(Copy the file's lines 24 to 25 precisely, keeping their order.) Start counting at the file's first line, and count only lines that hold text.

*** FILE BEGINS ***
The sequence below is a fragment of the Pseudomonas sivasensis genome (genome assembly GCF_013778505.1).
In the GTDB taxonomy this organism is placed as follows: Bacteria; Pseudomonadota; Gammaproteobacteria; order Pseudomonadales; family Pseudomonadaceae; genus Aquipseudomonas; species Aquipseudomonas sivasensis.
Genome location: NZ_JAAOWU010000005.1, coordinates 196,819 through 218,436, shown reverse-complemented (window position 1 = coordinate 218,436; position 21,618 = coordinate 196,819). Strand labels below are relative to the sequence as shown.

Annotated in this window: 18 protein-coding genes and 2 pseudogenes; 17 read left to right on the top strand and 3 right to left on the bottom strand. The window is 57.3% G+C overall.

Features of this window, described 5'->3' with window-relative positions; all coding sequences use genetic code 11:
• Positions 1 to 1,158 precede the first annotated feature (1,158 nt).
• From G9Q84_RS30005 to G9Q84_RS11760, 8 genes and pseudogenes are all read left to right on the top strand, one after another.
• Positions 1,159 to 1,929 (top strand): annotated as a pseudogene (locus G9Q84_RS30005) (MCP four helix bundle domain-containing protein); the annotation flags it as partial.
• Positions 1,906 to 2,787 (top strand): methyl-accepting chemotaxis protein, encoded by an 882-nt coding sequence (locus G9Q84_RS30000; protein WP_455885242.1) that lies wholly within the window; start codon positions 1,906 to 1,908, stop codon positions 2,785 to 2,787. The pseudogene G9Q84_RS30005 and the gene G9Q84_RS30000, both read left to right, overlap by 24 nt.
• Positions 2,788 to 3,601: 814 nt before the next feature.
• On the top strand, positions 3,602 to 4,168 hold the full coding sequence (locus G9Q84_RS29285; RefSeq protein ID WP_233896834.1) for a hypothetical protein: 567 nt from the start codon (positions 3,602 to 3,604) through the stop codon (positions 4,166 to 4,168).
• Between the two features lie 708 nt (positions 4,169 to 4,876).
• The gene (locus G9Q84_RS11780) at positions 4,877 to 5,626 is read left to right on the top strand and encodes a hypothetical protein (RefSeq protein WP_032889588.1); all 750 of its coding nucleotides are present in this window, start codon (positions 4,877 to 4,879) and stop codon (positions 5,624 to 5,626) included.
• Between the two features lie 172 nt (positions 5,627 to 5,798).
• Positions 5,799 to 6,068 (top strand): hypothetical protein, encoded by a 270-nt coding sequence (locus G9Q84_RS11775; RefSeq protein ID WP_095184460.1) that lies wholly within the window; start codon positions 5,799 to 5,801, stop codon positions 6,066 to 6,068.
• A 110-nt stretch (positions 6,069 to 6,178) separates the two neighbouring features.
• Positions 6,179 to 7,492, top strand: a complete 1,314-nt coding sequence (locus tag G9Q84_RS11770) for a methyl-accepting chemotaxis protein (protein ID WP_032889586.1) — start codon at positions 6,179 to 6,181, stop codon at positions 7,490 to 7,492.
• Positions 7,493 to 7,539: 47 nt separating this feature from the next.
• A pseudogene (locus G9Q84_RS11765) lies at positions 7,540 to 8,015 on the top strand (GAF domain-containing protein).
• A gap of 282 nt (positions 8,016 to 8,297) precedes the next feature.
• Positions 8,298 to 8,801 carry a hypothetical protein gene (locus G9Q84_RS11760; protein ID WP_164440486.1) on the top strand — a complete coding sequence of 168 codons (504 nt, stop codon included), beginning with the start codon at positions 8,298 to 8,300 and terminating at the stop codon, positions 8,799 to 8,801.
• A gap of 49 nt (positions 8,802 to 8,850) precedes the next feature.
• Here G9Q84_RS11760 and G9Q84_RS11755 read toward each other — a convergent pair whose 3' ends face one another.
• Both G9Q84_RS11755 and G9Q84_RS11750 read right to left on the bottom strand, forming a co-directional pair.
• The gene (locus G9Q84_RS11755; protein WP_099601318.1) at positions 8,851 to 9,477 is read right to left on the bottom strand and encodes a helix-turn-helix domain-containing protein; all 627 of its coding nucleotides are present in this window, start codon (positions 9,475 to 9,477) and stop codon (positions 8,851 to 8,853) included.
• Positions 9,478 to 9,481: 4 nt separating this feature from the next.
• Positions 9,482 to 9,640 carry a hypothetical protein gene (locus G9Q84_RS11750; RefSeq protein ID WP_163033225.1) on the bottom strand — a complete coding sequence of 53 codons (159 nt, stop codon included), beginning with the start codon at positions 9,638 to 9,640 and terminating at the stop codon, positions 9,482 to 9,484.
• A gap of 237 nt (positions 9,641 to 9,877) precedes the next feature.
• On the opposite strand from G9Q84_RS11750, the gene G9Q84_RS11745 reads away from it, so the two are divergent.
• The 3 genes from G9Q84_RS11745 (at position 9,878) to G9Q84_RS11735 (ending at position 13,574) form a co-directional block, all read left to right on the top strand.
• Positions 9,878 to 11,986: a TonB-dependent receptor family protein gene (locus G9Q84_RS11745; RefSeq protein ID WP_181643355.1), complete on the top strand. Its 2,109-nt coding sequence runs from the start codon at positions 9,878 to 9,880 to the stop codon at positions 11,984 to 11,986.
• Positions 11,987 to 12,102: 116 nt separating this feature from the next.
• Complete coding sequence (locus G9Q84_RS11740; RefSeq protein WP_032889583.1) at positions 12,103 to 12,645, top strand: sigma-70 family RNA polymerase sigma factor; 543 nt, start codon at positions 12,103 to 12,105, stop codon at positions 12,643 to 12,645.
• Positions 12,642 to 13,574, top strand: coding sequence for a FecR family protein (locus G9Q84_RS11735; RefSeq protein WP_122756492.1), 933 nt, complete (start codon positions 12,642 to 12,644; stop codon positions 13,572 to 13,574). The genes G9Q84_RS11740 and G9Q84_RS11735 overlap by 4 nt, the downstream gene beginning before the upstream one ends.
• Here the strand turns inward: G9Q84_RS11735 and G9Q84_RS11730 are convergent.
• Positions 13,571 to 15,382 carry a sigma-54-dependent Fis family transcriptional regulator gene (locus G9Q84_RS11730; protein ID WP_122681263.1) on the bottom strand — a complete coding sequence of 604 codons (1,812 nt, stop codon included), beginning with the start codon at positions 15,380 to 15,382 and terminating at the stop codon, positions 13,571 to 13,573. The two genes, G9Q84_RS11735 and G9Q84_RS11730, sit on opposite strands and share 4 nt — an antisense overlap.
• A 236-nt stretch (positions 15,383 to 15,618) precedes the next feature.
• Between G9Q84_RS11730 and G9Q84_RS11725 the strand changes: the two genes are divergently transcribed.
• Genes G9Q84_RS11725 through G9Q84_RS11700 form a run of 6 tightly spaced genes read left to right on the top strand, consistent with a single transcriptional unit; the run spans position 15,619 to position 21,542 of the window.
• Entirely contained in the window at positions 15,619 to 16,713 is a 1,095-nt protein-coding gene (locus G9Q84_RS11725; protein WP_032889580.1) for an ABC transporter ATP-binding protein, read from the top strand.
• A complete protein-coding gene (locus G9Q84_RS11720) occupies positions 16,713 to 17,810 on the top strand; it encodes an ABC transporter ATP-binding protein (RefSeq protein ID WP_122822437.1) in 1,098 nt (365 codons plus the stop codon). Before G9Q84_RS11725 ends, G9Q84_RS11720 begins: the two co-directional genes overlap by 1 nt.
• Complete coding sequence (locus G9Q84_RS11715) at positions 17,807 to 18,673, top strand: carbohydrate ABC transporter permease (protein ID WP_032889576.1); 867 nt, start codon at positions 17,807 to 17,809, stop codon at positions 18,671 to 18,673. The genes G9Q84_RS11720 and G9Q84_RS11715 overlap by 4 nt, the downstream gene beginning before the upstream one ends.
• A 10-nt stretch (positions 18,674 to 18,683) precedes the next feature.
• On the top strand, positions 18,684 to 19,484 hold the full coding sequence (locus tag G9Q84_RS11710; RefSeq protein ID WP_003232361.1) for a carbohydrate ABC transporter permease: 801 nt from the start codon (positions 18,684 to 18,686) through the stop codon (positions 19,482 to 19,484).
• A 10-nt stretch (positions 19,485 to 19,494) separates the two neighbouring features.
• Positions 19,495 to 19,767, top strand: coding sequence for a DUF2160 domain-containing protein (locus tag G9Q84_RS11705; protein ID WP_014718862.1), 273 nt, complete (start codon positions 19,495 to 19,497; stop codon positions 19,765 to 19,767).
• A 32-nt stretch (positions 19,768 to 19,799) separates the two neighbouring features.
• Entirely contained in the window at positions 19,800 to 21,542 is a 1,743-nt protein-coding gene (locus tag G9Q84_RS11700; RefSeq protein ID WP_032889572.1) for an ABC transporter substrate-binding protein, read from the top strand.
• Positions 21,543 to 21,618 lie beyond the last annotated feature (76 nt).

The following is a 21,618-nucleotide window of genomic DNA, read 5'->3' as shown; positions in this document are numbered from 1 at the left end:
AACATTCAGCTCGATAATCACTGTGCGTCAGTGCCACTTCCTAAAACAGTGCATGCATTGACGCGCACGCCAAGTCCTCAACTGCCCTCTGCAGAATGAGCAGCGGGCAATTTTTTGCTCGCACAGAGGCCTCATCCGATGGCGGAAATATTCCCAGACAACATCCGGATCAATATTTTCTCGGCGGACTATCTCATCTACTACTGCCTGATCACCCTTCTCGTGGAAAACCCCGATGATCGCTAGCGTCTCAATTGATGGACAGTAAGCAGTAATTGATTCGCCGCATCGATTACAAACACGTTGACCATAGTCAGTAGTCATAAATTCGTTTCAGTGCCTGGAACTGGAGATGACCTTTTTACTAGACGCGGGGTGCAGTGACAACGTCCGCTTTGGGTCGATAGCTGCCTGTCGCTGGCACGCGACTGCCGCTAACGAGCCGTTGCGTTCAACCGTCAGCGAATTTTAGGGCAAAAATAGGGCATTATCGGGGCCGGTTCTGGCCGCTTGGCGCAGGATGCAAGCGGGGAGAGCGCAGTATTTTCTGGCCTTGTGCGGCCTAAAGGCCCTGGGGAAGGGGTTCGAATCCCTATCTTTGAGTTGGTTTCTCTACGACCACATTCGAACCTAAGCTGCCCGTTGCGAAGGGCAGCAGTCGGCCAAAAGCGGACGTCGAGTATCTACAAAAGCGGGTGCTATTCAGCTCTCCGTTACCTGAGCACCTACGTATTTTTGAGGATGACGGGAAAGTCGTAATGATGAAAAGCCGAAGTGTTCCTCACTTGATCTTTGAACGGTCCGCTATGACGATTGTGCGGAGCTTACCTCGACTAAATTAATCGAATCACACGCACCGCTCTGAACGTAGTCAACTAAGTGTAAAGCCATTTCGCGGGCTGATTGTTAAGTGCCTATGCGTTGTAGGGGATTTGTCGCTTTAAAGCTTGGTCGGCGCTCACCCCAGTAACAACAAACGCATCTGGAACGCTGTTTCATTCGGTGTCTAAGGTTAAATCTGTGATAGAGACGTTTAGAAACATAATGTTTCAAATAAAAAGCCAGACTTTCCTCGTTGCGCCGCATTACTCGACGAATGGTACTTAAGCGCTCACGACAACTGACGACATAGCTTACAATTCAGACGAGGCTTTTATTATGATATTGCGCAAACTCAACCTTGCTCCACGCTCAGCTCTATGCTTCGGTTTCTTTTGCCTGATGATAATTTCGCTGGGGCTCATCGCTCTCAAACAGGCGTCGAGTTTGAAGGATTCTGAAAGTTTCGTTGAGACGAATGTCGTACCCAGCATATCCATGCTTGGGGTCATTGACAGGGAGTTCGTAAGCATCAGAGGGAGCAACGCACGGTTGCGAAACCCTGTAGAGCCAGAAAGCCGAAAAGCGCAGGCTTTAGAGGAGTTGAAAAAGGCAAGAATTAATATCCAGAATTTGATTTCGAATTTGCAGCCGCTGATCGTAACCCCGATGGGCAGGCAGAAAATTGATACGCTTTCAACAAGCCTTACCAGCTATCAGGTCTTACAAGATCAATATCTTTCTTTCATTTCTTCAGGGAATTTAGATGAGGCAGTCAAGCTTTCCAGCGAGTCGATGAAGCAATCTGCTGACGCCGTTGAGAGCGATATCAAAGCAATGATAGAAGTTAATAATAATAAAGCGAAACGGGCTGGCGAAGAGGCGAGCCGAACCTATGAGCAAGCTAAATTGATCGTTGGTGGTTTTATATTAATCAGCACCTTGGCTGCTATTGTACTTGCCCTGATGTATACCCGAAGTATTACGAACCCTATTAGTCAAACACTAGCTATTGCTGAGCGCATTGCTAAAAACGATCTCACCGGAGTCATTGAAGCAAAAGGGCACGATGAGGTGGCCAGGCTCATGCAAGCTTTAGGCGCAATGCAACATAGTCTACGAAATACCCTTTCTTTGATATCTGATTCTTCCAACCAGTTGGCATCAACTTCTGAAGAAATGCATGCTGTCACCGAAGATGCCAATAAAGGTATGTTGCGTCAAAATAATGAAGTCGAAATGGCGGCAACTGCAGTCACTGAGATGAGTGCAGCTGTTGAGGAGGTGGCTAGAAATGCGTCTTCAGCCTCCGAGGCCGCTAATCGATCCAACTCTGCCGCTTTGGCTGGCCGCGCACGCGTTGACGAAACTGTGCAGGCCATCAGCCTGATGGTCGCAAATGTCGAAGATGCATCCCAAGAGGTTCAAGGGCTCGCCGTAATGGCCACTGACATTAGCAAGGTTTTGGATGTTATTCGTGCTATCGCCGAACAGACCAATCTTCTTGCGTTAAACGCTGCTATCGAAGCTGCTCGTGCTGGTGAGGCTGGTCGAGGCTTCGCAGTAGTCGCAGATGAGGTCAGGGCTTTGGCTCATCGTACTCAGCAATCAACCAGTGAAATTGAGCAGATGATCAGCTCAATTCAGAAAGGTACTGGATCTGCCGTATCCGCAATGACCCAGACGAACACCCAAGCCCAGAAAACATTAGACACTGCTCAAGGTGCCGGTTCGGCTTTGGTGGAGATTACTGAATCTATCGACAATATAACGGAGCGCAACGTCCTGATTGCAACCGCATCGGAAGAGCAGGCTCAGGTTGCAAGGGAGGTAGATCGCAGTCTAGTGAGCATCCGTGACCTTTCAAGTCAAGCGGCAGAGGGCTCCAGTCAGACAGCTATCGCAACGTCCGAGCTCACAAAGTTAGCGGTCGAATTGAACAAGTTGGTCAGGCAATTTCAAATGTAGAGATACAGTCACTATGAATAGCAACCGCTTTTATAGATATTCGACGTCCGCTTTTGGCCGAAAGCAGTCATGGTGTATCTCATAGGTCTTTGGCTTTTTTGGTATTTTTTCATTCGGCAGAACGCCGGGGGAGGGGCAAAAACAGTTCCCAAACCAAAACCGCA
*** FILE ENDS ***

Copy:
• Both G9Q84_RS11755 and G9Q84_RS11750 read right to left on the bottom strand, forming a co-directional pair.
• The gene (locus G9Q84_RS11755; protein WP_099601318.1) at positions 8,851 to 9,477 is read right to left on the bottom strand and encodes a helix-turn-helix domain-containing protein; all 627 of its coding nucleotides are present in this window, start codon (positions 9,475 to 9,477) and stop codon (positions 8,851 to 8,853) included.